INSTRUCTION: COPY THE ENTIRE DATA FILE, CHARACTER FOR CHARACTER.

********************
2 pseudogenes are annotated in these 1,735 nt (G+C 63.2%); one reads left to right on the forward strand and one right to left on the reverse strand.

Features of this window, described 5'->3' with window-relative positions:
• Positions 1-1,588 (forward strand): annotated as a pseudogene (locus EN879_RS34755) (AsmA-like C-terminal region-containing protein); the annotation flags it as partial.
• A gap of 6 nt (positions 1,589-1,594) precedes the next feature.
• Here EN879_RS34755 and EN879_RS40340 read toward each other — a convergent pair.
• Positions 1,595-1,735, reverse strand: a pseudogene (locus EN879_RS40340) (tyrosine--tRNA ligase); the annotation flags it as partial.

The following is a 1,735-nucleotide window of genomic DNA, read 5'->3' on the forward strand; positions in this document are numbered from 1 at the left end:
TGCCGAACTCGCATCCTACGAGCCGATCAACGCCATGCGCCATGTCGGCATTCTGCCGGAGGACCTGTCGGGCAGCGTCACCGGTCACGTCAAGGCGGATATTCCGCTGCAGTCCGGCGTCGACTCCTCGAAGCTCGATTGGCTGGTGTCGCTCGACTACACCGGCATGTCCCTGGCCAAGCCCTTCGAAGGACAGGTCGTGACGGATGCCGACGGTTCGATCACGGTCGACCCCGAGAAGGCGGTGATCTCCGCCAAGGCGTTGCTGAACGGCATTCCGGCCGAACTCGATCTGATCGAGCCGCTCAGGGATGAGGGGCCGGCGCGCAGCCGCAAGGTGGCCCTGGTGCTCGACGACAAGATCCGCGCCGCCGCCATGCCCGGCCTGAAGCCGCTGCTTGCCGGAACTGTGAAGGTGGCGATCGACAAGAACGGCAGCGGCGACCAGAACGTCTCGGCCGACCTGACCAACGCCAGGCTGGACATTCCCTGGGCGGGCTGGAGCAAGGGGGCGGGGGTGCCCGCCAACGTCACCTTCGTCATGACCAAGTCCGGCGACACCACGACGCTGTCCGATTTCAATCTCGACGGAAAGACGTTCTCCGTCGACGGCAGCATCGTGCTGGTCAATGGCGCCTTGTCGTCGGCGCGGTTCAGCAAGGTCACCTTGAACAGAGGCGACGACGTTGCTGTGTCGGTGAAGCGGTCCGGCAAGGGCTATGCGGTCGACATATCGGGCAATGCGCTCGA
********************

2 pseudogenes are annotated in these 1,735 nt (G+C 63.2%); one reads left to right on the forward strand and one right to left on the reverse strand.

Features of this window, described 5'->3' with window-relative positions:
• Positions 1-1,588 (forward strand): annotated as a pseudogene (locus EN879_RS34755) (AsmA-like C-terminal region-containing protein); the annotation flags it as partial.
• A gap of 6 nt (positions 1,589-1,594) precedes the next feature.
• Here EN879_RS34755 and EN879_RS40340 read toward each other — a convergent pair.
• Positions 1,595-1,735, reverse strand: a pseudogene (locus EN879_RS40340) (tyrosine--tRNA ligase); the annotation flags it as partial.

The following is a 1,735-nucleotide window of genomic DNA, read 5'->3' on the forward strand; positions in this document are numbered from 1 at the left end:
TGCCGAACTCGCATCCTACGAGCCGATCAACGCCATGCGCCATGTCGGCATTCTGCCGGAGGACCTGTCGGGCAGCGTCACCGGTCACGTCAAGGCGGATATTCCGCTGCAGTCCGGCGTCGACTCCTCGAAGCTCGATTGGCTGGTGTCGCTCGACTACACCGGCATGTCCCTGGCCAAGCCCTTCGAAGGACAGGTCGTGACGGATGCCGACGGTTCGATCACGGTCGACCCCGAGAAGGCGGTGATCTCCGCCAAGGCGTTGCTGAACGGCATTCCGGCCGAACTCGATCTGATCGAGCCGCTCAGGGATGAGGGGCCGGCGCGCAGCCGCAAGGTGGCCCTGGTGCTCGACGACAAGATCCGCGCCGCCGCCATGCCCGGCCTGAAGCCGCTGCTTGCCGGAACTGTGAAGGTGGCGATCGACAAGAACGGCAGCGGCGACCAGAACGTCTCGGCCGACCTGACCAACGCCAGGCTGGACATTCCCTGGGCGGGCTGGAGCAAGGGGGCGGGGGTGCCCGCCAACGTCACCTTCGTCATGACCAAGTCCGGCGACACCACGACGCTGTCCGATTTCAATCTCGACGGAAAGACGTTCTCCGTCGACGGCAGCATCGTGCTGGTCAATGGCGCCTTGTCGTCGGCGCGGTTCAGCAAGGTCACCTTGAACAGAGGCGACGACGTTGCTGTGTCGGTGAAGCGGTCCGGCAAGGGCTATGCGGTCGACATATCGGGCAATGCGCTCGA